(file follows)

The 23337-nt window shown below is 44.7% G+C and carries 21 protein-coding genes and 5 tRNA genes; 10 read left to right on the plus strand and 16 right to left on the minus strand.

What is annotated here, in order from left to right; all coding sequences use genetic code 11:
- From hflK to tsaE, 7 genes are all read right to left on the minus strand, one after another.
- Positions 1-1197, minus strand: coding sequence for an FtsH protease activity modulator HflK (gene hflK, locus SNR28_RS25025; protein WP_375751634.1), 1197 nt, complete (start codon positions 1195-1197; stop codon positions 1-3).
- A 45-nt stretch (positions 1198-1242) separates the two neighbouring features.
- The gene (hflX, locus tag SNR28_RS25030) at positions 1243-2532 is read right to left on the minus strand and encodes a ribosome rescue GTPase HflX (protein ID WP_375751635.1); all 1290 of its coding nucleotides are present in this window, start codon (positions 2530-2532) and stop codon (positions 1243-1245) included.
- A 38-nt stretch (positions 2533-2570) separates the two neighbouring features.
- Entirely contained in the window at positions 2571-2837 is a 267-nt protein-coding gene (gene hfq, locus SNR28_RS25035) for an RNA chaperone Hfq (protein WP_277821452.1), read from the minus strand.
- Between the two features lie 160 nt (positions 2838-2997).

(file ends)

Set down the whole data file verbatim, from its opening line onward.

The 23337-nt window shown below is 44.7% G+C and carries 21 protein-coding genes and 5 tRNA genes; 10 read left to right on the plus strand and 16 right to left on the minus strand.

What is annotated here, in order from left to right; all coding sequences use genetic code 11:
- From hflK to tsaE, 7 genes are all read right to left on the minus strand, one after another.
- Positions 1-1197, minus strand: coding sequence for an FtsH protease activity modulator HflK (gene hflK, locus SNR28_RS25025; protein WP_375751634.1), 1197 nt, complete (start codon positions 1195-1197; stop codon positions 1-3).
- A 45-nt stretch (positions 1198-1242) separates the two neighbouring features.
- The gene (hflX, locus tag SNR28_RS25030) at positions 1243-2532 is read right to left on the minus strand and encodes a ribosome rescue GTPase HflX (protein ID WP_375751635.1); all 1290 of its coding nucleotides are present in this window, start codon (positions 2530-2532) and stop codon (positions 1243-1245) included.
- A 38-nt stretch (positions 2533-2570) separates the two neighbouring features.
- Entirely contained in the window at positions 2571-2837 is a 267-nt protein-coding gene (gene hfq, locus SNR28_RS25035) for an RNA chaperone Hfq (protein WP_277821452.1), read from the minus strand.
- Between the two features lie 160 nt (positions 2838-2997).